Powell’s “Mid-Cycle” Characterization Was No Slip Of The Tongue: The Fed’s Minutes were made somewhat stale by a long list of domestic and global events that have transpired since they cut rates on July 31, including the sharp deterioration of trade tensions between the U.S. and China. However, the discussion did shed some light on the Committee’s mindset in thinking about the policy in the context of an increasingly uncertain outlook. The explanation of why they cut rates included the three main points Powell attempted to emphasize in his post-meeting press conference: a business-led slowing of the U.S. economy against a backdrop of a slower global pace; greater risks from global weakness and trade uncertainty; and to help inflation more quickly return to 2%. The Minutes showed that two officials had desired a 50-bp cut in order to boost inflation while several others, for various reasons, were in favor of no change. While the rate decision was divided, there were was more agreement that policy was not on a pre-set course. “Most” participants saw the July cut “as part of a recalibration of the stance of policy, or a mid-cycle adjustment,” that “should be viewed as part of an ongoing reassessment of the appropriate path of the federal funds rate that began in late 2018.” The Minutes showed that “Members generally agreed that it was important to maintain optionality,” a driving force behind the “contemplates” language added to the Statement “to underscore the…intention to carefully assess incoming information before deciding on future policy adjustment.” Away from the current discussion, the Minutes included a deep debrief of the 2008 crisis response which resulted in a self-graded A+ and a belief that “nontraditional policy tools” could be used “more aggressively” and “preemptively” in future downturns. The update on the ongoing policy review process included several possible options for adjusting the current framework, or makeup strategies that could help the Fed better achieve its inflation mandate.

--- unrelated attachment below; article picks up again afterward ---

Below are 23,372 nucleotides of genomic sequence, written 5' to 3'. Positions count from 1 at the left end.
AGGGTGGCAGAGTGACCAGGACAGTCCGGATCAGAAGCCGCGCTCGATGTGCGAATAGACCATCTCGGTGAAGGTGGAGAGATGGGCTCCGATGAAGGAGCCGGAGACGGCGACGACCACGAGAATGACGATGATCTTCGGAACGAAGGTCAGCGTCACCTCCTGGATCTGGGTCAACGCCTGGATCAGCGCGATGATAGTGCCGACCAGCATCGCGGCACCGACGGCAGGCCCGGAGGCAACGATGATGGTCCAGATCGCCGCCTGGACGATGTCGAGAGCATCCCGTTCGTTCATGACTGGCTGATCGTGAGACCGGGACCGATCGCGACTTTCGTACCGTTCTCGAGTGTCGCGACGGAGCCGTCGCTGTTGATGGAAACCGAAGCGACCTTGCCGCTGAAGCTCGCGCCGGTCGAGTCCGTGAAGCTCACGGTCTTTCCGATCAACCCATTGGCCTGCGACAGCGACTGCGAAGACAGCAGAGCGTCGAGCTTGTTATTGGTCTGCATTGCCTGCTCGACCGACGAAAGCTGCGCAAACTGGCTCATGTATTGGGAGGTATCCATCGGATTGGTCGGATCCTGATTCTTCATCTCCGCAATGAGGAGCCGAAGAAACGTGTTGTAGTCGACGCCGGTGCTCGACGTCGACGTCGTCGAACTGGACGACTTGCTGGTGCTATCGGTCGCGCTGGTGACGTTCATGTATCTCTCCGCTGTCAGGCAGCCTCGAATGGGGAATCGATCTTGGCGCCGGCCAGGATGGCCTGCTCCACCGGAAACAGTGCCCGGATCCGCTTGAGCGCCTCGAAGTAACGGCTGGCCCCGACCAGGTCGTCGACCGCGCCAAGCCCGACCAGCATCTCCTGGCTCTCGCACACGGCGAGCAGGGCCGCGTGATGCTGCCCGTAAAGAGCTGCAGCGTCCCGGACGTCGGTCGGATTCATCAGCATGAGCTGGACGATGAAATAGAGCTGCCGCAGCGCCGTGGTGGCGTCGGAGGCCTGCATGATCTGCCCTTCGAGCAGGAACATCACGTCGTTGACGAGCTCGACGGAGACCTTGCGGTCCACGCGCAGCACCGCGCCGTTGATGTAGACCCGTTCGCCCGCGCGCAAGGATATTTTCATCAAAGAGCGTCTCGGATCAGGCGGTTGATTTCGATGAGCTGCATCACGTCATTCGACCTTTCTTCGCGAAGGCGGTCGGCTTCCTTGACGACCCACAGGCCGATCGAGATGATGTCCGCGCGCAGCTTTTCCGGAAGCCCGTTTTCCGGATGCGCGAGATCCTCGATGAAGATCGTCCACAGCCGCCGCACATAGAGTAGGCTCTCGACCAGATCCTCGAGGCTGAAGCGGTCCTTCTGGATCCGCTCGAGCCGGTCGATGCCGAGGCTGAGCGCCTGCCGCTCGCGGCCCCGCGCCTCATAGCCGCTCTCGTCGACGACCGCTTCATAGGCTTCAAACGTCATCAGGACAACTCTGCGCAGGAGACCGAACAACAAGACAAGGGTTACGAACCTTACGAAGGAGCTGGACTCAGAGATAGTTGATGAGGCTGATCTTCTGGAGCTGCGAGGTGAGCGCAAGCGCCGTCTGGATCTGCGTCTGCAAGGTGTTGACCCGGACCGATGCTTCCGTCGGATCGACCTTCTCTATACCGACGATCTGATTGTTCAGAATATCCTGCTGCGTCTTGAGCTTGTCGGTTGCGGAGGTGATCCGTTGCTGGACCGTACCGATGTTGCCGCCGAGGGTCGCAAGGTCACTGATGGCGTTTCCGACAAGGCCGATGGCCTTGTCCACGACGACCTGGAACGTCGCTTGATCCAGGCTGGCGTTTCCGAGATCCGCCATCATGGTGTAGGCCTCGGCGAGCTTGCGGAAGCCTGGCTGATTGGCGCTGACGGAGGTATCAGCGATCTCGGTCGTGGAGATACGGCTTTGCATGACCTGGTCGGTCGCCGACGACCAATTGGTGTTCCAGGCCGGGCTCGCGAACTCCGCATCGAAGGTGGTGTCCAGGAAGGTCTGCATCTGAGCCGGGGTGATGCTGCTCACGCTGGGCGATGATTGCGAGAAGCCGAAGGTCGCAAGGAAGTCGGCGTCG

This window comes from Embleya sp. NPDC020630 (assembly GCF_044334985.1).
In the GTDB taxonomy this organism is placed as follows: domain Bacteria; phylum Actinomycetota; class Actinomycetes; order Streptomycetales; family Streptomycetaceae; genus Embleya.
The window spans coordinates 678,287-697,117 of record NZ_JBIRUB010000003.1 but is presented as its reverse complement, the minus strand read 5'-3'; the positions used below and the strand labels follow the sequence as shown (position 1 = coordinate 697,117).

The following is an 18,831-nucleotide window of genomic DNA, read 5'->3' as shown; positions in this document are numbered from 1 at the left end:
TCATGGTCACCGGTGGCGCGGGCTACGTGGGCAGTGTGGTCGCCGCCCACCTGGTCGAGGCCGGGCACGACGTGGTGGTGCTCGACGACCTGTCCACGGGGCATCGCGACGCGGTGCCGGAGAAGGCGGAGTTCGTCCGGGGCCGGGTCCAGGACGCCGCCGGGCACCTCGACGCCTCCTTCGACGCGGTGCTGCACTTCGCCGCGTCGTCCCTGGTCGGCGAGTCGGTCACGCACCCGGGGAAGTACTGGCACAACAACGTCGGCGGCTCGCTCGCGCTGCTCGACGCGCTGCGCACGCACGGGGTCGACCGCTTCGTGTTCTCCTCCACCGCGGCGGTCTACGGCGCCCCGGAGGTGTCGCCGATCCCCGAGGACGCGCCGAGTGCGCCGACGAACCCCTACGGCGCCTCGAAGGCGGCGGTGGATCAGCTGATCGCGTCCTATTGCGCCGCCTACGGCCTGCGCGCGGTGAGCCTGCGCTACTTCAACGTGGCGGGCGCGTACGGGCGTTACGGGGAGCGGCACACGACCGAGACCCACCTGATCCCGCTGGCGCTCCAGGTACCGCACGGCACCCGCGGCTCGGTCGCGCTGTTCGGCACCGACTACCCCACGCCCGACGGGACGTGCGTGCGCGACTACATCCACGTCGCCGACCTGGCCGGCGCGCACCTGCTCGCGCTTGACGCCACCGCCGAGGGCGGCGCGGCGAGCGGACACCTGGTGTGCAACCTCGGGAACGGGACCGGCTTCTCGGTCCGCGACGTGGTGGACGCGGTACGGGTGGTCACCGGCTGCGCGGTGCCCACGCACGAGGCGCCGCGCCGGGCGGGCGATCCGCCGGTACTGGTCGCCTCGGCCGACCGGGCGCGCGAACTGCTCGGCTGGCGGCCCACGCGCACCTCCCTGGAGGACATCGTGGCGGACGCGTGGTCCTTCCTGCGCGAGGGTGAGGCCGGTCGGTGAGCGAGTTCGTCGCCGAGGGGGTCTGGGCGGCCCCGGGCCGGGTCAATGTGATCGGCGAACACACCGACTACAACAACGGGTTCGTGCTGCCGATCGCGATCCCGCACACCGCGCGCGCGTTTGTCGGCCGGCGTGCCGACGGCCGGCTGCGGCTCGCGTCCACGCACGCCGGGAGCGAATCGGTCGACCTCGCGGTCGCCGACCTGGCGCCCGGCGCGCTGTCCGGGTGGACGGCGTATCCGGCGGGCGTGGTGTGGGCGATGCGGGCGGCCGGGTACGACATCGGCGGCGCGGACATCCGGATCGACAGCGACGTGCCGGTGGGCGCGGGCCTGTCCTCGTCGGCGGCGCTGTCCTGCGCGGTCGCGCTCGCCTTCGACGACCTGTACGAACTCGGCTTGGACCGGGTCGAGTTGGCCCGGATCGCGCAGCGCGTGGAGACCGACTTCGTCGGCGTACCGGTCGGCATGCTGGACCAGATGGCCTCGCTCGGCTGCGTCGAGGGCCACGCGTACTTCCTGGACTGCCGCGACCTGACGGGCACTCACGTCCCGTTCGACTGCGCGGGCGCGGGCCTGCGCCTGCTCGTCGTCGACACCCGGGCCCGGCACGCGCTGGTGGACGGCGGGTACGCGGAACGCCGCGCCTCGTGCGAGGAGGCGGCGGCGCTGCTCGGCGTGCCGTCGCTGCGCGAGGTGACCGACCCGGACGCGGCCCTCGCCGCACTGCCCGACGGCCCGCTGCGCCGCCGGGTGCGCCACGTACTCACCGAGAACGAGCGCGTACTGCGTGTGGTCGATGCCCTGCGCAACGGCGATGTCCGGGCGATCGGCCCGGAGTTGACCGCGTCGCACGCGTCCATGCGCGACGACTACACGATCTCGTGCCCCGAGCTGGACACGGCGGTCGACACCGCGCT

Existing Home Sales Essentially In Line With Estimates In July: Existing home sales rose 2.5% as expected in July on gains in three of the four regions, including an unusually large increase for activity in the West. The overall pace of sales, however, slightly outpaced estimates because June’s decline was revised to be slightly smaller. The 5.42MM-unit pace last month was the best since February, and the second-strongest measure of activity since April 2018. The general improvement in existing sales mirrors the pick-up in the pending sales index that has unfolded as mortgage rates have declined.